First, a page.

Updated: July 26, 2013 6:21AM
The events of the past few weeks regarding the use of so-called racially offensive language have prompted me to write. Paula Dean used the so-called “N word” and, due to the prevailing unwritten law of race relations in this country, will be ostracized, fired, and generally shunned for breaking this law. However, U.S. Rep. Bobby Rush can make reference to “white boy mentality” with impunity. Can you imagine what would have happened had Sen. Mark Kirk referred to a “black boy mentality”?
Tracy Jones, Country Club Hills
Options for college hopefuls
The unemployment rate of 12.6 percent for recent bachelor’s degree recipients is certainly disconcerting to the new crop of high school graduates heading to college this fall. In fact, recent news stories suggest that faced with this jobless rate, young people may believe the traditional four-year degree is not worth the investment in time or money. This simply is not true. A college education is essential to achieve career success. However, a four-year degree is not the only option.
There are college alternatives for those who seek a faster path to a career. For instance, career-oriented diplomas and degree programs focus on curricula that train students for high-demand professions, such as those in health care, paralegal, IT or skilled trades. These career colleges conduct short-term intensive-training programs that accelerate the education process, allowing students to earn a degree or certification in a condensed time frame. Most offer convenient scheduling on weekends, early mornings and evenings for students who hold jobs. There is a college for everyone. High school grads should explore their options.
Jacob Kassuba, President, Everest College, Burr Ridge
Everest College, Burr Ridge
This is in response to the Sun-Times article regarding the possibility of thousands of books mistakenly being culled from the Urbana Free Library while under the direction of Deb Lissak. I have worked both as a team member and as a manager in my lifetime. When you are a manager and a big project is to be undertaken, it is usually wise to communicate with upper management and your team to figure out the best path and ensure that everyone is on board and understands the plan. It’s also wise to be watching what is taking place. For a manager to say, “I had no reason to be double-checking,” is just wrong. To further blame your employees when you lacked a plan, oversight and responsibility simply draws more attention to why the books are gone.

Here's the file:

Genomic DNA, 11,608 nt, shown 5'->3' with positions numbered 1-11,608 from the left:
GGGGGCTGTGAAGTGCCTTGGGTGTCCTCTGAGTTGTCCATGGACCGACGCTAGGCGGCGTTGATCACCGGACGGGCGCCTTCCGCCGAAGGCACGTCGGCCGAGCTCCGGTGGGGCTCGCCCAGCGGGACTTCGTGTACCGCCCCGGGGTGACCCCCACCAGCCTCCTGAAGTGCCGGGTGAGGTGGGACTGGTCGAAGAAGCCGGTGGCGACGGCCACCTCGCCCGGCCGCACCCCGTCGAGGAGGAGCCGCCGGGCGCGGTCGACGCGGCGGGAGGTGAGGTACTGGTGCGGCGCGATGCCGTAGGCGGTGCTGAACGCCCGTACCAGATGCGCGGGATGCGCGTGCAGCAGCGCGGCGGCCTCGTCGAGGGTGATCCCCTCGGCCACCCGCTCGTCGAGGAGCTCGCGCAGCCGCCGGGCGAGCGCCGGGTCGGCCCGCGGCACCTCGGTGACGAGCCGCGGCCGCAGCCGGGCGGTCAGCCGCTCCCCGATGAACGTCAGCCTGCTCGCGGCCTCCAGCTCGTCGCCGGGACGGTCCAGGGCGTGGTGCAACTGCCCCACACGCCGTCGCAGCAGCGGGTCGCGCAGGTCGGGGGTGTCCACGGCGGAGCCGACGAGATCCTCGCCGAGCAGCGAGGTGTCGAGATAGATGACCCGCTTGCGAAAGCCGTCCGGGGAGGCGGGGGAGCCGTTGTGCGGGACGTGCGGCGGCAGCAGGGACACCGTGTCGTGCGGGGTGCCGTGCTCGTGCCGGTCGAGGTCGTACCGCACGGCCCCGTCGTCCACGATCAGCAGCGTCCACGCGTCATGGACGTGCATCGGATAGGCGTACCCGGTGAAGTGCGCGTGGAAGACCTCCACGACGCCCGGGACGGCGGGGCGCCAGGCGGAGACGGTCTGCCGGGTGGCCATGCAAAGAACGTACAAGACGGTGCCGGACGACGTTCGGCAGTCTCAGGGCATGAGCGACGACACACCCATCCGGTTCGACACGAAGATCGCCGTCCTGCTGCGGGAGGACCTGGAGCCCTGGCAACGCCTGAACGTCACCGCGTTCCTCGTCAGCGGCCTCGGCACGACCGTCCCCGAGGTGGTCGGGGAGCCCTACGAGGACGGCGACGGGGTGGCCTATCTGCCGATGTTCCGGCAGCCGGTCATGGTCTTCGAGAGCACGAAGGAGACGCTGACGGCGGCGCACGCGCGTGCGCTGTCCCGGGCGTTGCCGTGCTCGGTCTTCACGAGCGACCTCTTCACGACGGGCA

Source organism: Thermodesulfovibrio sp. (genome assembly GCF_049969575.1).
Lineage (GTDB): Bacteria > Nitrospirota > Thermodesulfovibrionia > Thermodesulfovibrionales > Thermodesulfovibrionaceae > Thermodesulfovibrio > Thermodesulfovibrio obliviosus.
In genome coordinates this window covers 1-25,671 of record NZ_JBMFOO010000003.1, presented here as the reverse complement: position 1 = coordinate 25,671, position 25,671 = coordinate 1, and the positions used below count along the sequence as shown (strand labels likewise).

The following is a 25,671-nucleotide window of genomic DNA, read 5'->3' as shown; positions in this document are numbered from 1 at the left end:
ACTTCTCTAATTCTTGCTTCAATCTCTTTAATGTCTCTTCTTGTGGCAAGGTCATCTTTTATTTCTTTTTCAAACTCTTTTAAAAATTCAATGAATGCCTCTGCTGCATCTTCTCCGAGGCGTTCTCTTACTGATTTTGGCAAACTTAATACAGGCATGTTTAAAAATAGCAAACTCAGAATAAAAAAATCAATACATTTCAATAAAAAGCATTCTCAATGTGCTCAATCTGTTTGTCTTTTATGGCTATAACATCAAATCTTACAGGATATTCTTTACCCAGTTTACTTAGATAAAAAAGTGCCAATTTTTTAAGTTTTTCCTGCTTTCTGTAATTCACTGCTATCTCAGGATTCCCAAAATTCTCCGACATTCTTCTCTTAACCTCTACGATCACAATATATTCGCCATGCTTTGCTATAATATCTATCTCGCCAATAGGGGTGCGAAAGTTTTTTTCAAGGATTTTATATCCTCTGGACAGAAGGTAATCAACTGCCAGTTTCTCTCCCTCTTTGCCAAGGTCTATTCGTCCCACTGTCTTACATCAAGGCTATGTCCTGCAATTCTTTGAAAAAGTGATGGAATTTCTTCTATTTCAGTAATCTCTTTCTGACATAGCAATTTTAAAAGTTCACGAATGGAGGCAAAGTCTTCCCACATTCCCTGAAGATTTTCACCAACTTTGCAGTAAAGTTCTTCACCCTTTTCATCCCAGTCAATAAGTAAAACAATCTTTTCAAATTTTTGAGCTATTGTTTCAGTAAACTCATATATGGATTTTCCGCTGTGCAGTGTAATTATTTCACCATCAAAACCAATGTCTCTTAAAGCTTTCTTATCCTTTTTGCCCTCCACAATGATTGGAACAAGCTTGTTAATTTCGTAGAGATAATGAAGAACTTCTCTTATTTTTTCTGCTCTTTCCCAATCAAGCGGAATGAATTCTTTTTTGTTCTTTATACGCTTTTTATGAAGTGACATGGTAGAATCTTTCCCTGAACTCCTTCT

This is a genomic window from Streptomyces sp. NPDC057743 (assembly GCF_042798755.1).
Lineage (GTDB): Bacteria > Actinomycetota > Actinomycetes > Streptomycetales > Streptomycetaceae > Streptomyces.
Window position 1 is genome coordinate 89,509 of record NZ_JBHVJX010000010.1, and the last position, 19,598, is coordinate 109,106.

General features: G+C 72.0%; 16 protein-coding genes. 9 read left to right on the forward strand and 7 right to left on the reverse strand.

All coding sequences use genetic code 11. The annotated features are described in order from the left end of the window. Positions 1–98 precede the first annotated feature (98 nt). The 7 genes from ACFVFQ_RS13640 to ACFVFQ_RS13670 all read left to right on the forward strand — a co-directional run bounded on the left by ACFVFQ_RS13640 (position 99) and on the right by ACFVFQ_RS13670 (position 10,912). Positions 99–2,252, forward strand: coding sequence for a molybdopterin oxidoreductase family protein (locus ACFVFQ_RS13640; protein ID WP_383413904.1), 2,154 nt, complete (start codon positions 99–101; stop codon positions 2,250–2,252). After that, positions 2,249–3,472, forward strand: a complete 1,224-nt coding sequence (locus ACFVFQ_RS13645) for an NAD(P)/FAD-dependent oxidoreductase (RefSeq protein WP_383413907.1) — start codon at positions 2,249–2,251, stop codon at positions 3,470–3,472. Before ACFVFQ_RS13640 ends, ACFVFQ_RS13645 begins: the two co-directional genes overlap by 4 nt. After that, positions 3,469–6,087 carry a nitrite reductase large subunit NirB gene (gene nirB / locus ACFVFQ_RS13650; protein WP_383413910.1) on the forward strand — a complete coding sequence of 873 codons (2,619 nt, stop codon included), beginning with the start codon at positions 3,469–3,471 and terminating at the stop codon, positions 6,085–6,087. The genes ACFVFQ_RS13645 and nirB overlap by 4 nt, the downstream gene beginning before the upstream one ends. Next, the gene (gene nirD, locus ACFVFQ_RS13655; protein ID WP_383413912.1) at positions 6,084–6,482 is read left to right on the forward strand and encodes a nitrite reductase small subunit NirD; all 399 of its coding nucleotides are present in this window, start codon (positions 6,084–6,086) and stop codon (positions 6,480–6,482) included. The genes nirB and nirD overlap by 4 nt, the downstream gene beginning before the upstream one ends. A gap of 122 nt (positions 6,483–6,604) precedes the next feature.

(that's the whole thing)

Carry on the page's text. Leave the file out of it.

Marcia Hilliard, Skokie
Metra’s problems more extensive
I find the story on Metra delays (Friday, June 21, 2013) very interesting, but the story doesn’t give all the details about Metra’s problems. The BNSF experiences delays makes the front page of the paper, but Metra’sSouthwest Service experiences delays almost on a daily basis and yet no one cares about the commuters on that line to do a story.
Metra has been operating with an aged fleet for years, which will increase the chances of mechanical problems. Many of the passenger cars, especially the ones that have BNSF on the sides, leak and maintenance of stations is almost nonexistent. The Manhattan station was built in 2006, but if you look at the exterior, you would think it is much older. Some of the masonry work around the bottom of the support pillars is breaking up. Metra has promised to work on improving delays and is working on the “fly over” that will help reduce delays, yet they are building the fly-over on the wrong line.
The Rock Island District seems to have a better track record than the Southwest Service, yet the fly-over is being built near the Rock Island. How will this help reduce delays on the Southwest Service? Yet, Metra was able to pay Alex Clifford $422,000 for his resignation on the same day the article appeared in the paper. I have repeatedly asked Metra to expand service to/from Manhattan, and yet Metra officials have said the ridership does not justify the expansion in service. Of course not, because the on-time performance and service delays on the Southwest Service have forced riders to take the Rock Island.
Kevin P. Malone, Manhattan